University of Cambridge > > Cambridge Neuroscience Interdisciplinary Seminars > Targeting Maladaptive Emotional Memories to Treat Mental Health Disorders: Insights from Rodent Models

Targeting Maladaptive Emotional Memories to Treat Mental Health Disorders: Insights from Rodent Models

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Theme: Adaptive Brain Computations

Abstract: Maladaptive emotional memories contribute to the persistence of numerous mental health disorders, including post-traumatic stress disorder (PTSD), drug addiction and obsessive-compulsive disorder (OCD). Using rodent behavioural models of the psychological processes relevant to these disorders, it is possible to identify potential treatment targets for the development of new therapies, including those based upon disrupting the reconsolidation of maladaptive emotional memories. Using examples from rodent models relevant to multiple mental health disorders, this talk will consider some of the opportunities and challenges that this approach provides.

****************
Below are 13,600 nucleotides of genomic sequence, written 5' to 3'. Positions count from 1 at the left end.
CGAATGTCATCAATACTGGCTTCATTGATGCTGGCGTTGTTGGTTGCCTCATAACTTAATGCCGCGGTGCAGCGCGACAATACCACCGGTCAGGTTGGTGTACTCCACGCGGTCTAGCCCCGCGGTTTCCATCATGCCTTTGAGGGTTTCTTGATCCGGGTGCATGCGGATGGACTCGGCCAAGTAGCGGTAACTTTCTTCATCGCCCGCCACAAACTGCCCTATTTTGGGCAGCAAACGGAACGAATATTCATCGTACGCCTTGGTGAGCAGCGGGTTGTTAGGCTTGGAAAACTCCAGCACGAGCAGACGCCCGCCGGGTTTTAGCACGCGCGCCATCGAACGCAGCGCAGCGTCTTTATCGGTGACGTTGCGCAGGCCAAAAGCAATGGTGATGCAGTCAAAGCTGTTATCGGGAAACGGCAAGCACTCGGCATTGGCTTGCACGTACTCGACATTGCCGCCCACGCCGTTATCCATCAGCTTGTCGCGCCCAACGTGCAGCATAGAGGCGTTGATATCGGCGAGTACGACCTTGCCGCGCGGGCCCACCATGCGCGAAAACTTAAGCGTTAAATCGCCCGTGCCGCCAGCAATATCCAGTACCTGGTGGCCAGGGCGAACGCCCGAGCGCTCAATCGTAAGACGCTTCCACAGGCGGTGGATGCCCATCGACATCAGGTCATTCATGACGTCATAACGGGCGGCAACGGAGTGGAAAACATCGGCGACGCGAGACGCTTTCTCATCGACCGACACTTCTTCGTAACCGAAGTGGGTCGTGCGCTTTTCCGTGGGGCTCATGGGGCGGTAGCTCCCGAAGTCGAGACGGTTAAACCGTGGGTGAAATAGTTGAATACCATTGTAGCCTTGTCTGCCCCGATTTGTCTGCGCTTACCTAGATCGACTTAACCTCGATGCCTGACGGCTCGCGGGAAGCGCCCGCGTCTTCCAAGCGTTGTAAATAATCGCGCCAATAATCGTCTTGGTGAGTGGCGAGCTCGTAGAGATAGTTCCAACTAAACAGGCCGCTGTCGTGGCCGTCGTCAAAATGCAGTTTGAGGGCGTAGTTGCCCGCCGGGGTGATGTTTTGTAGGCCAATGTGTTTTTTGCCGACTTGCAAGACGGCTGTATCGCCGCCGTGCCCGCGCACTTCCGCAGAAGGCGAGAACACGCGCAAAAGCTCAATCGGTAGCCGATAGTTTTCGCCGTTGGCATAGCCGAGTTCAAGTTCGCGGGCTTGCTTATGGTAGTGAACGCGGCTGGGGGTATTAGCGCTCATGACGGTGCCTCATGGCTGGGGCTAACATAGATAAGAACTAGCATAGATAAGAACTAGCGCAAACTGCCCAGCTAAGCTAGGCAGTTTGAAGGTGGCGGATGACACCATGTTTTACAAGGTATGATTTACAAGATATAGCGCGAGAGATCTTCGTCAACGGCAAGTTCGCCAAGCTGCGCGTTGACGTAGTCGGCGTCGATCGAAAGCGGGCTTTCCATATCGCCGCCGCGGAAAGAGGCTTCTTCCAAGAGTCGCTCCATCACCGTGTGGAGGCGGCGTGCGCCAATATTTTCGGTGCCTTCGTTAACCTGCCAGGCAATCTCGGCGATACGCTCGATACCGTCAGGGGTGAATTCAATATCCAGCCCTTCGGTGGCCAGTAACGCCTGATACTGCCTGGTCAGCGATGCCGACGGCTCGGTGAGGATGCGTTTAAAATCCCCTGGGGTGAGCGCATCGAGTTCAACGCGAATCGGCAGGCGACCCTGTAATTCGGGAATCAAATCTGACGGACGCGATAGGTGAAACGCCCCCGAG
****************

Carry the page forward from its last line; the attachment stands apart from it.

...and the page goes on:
Biorgraphy:Amy Milton is a University Professor in Behavioural Neuroscience in the Department of Psychology at the University of Cambridge, and Director of the Cambridge MiND (Memories in Neuropsychiatric Disorders) Lab. Her research focuses on the neurochemical and molecular mechanisms underlying memory reconsolidation, and their exploitation to develop new treatments for mental health disorders. She also has a strong interest in the development of translationally relevant models of mental health disorders, and facilitating dialogue between basic and clinical neuroscientists working in mental health. Amy’s research, funded by the Medical Research Council, the Wellcome Trust and the Biotechnology and Biological Sciences Research Council, has applications to mental health disorders including drug addiction, post-traumatic stress disorder, and obsessive-compulsive disorder.

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